Wednesday 18 September 2019

European regulator warns Dutch about vulnerable housing market

Photo: DutchNews.nl

Photo: DutchNews.nl

The housing market in the Netherlands remains a threat to the European financial system, according to the EU’s financial risk watchdog ESRB.

The residential property market risk is overheating in eight European Union countries, including the Netherlands, partly from unintended effects of ultra-low interest rates, the ESRB said in a new report.

The ESRB said the Dutch government had done too little to stabilise the sector. The tougher requirements applied to mortgages such as the lower loan to value ratio and cutting back on the mortgage interest rate tax relief were perhaps not enough to reduce the vulnerability of the Dutch housing market, the ESRB said.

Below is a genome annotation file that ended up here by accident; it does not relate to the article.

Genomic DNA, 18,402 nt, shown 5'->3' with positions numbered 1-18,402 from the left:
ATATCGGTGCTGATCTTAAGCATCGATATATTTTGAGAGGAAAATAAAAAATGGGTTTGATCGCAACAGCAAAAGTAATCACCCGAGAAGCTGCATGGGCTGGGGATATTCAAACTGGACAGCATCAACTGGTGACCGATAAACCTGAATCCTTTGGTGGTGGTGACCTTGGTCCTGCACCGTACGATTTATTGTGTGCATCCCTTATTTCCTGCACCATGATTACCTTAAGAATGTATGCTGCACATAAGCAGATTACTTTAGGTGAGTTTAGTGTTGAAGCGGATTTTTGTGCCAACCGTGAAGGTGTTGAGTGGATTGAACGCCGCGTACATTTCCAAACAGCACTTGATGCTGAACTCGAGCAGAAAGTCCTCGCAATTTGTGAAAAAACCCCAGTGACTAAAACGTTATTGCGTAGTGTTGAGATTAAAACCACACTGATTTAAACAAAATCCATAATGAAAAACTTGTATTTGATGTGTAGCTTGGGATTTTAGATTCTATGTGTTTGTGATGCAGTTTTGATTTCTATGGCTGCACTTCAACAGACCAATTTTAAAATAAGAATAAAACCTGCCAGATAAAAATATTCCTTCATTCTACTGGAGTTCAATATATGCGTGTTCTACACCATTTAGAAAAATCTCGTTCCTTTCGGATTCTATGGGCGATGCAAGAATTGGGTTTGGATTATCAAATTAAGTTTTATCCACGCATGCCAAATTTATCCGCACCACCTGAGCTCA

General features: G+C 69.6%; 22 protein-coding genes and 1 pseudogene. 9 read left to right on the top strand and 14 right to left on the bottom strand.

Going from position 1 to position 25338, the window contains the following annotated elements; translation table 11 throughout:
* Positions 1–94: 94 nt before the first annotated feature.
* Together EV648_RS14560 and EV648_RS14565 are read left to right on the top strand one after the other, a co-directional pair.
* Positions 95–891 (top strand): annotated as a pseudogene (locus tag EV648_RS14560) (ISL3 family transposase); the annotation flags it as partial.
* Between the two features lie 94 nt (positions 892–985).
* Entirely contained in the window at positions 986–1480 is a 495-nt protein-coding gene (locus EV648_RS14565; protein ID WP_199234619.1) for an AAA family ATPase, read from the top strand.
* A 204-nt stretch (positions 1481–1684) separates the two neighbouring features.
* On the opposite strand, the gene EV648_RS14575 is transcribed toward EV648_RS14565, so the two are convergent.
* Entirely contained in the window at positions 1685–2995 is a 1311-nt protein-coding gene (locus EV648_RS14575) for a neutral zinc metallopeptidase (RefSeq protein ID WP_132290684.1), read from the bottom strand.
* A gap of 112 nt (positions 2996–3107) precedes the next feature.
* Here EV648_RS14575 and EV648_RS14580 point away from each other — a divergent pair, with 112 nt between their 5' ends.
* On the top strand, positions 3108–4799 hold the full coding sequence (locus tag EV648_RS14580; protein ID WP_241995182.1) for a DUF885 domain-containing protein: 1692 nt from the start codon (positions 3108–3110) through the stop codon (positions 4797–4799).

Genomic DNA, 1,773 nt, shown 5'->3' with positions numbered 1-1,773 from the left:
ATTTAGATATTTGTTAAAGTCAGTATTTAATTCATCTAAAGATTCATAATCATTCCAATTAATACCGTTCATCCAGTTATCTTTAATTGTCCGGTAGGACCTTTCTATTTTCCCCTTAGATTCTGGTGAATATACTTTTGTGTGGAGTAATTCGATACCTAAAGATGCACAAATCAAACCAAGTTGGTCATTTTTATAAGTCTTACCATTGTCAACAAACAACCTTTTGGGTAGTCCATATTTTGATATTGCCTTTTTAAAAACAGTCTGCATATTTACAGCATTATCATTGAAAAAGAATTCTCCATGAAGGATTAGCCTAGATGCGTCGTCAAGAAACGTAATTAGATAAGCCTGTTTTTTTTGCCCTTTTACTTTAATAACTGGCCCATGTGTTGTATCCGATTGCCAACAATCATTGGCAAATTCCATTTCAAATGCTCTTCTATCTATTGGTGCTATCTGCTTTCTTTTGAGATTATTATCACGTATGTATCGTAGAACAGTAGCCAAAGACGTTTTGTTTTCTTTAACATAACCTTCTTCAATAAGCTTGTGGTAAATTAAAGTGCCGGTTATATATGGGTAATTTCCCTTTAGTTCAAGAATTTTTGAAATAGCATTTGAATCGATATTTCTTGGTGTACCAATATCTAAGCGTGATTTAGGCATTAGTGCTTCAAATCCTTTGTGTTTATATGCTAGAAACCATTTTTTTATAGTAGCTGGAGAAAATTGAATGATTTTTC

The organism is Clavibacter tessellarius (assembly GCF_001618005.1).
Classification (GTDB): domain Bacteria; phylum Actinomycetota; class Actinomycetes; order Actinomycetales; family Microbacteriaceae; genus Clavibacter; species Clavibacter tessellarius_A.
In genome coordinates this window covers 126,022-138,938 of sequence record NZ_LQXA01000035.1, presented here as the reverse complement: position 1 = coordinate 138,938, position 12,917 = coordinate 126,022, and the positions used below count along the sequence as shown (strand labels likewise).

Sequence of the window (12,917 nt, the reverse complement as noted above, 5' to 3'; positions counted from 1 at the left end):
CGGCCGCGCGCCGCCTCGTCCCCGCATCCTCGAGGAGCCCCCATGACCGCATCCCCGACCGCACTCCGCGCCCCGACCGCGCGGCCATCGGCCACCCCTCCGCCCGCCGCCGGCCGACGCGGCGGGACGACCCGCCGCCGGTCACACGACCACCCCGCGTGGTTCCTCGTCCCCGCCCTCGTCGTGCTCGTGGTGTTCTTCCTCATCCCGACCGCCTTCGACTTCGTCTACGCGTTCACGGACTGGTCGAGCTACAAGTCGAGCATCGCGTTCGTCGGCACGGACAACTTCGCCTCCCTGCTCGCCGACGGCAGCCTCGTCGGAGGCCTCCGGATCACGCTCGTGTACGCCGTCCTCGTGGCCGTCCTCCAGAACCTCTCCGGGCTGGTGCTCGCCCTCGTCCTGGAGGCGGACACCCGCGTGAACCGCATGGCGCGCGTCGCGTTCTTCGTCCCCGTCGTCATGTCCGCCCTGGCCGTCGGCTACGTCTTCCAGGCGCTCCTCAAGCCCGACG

The ESBR noted that Dutch households were deep in debt and mortgages in relation to underlying value were higher than elsewhere in the EU. Some 25% of mortgages are higher than the price the property would fetch on the open market and young people in particular have high mortgages.

Such high debts pose a threat to macroeconomic and financial stability, the ESRB said. These households might have to repay their borrowings in the event of a recession and this will be a problem for banks, especially if this is accompanied by a fall in housing prices.

Despite this, the watchdog sees no sign of overheating in the housing market. ‘The prices appear to be low in historic perspective,’ the ESRB said, adding that Dutch banks are ‘well capitalised” and that even more buffer capital would be required in the future.

Less risk

Dutch finance minister Jeroen Dijsselbloem said in a reaction said the market risk had lessened compared to previous years.

‘The package of reforms implemented by the cabinet seeks to stem the increase in household indebtedness, and its associated risks, while supporting a broad housing market recovery in a balanced manner,’ Dijsselbloem said in a written reply.

‘As many of the reforms are being phased in gradually, we expect that the reforms will continue to contribute to a more moderate growth of household indebtedness and its associated risks.’

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